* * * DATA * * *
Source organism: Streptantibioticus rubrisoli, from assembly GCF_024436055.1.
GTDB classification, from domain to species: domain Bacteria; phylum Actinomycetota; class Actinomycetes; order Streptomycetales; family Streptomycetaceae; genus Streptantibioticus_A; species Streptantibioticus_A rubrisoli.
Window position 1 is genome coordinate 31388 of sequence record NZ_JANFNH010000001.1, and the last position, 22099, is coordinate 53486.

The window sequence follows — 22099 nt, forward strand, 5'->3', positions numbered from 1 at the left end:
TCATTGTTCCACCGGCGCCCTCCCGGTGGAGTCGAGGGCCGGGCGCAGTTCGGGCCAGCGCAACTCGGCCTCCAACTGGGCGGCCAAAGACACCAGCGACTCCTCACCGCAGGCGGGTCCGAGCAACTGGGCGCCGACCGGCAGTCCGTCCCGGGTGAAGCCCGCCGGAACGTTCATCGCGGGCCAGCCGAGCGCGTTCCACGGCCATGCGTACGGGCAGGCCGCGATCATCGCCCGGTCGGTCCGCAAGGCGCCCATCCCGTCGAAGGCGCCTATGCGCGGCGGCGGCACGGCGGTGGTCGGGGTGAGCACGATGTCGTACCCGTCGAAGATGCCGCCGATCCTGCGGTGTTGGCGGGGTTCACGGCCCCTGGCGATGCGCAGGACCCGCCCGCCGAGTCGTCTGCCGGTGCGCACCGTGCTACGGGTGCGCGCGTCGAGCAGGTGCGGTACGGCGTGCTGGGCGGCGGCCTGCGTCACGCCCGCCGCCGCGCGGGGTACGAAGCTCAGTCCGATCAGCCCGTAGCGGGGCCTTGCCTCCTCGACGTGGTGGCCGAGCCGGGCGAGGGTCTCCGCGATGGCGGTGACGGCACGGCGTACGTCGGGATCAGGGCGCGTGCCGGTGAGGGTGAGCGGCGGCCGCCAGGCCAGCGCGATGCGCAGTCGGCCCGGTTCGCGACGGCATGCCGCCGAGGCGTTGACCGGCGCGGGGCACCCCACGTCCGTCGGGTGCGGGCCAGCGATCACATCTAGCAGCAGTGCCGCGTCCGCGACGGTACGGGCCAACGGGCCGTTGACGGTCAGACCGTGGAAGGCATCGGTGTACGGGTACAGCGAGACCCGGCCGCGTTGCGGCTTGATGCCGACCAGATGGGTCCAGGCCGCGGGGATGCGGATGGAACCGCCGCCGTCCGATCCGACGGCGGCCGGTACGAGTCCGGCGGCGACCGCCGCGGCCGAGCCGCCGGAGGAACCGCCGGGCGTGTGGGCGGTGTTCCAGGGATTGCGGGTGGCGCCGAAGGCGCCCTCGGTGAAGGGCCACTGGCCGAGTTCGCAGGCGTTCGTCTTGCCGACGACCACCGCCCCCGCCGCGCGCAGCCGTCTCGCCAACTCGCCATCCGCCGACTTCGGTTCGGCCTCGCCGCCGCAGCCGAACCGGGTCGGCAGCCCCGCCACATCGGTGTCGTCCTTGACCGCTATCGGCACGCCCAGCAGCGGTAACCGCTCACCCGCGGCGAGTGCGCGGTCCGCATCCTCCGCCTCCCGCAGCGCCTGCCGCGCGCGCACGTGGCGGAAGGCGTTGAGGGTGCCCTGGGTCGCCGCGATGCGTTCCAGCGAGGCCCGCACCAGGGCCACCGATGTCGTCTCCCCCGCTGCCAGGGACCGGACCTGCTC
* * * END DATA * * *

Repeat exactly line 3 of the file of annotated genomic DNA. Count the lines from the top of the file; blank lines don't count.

Window position 1 is genome coordinate 31388 of sequence record NZ_JANFNH010000001.1, and the last position, 22099, is coordinate 53486.